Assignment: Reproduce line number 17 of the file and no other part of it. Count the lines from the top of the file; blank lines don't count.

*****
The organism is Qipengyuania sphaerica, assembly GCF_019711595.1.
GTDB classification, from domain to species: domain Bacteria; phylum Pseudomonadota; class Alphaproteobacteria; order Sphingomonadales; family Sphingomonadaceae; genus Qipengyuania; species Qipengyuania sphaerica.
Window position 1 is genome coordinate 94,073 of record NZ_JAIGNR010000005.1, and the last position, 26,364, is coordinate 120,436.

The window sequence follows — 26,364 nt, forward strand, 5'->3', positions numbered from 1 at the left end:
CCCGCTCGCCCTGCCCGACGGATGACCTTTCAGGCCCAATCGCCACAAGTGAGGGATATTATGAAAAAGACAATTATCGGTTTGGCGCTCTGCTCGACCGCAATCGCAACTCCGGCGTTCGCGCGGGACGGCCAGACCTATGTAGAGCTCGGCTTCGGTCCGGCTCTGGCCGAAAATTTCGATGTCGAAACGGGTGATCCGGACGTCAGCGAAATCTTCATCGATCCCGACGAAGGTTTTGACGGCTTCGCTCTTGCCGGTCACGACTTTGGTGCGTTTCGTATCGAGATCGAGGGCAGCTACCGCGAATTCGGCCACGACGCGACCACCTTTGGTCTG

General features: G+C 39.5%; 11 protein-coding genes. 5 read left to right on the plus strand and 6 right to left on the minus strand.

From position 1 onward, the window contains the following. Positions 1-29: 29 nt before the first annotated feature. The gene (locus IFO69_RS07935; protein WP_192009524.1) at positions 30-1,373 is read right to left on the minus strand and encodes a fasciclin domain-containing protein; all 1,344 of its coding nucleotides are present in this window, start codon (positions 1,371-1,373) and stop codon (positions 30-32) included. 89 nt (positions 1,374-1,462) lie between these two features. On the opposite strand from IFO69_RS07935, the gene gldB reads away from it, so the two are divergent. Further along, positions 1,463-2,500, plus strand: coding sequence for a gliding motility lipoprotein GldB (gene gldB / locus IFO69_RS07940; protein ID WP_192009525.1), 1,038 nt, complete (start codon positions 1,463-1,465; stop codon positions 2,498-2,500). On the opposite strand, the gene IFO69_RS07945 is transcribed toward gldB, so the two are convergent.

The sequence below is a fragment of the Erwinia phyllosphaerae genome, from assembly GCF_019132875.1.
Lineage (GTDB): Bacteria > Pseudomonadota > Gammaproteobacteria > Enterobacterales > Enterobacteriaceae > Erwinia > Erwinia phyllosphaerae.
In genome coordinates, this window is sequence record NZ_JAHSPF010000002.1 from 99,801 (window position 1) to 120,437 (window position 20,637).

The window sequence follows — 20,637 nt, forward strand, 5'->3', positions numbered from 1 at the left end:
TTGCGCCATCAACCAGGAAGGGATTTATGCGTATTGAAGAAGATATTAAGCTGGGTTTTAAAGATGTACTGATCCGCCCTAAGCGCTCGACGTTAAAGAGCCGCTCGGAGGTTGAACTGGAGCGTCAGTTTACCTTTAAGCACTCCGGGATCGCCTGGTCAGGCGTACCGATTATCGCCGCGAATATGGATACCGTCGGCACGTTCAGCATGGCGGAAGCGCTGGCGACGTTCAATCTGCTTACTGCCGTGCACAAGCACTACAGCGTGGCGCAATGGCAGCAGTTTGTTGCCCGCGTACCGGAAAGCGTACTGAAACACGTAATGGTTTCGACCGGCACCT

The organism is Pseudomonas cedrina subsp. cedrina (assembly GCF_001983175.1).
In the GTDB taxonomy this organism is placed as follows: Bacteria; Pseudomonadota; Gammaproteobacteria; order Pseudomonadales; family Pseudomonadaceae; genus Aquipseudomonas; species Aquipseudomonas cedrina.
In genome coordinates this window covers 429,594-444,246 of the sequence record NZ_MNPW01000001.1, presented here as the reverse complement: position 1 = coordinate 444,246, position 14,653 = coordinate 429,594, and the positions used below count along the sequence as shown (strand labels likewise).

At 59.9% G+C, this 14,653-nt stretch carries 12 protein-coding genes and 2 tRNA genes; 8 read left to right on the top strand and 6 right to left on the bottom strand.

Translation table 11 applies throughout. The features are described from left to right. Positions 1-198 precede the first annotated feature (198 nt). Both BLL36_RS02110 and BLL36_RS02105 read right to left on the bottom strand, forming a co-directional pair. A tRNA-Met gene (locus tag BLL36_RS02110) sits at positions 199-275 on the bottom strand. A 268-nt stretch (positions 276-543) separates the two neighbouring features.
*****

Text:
Translation table 11 applies throughout. The features are described from left to right. Positions 1-198 precede the first annotated feature (198 nt). Both BLL36_RS02110 and BLL36_RS02105 read right to left on the bottom strand, forming a co-directional pair. A tRNA-Met gene (locus tag BLL36_RS02110) sits at positions 199-275 on the bottom strand. A 268-nt stretch (positions 276-543) separates the two neighbouring features.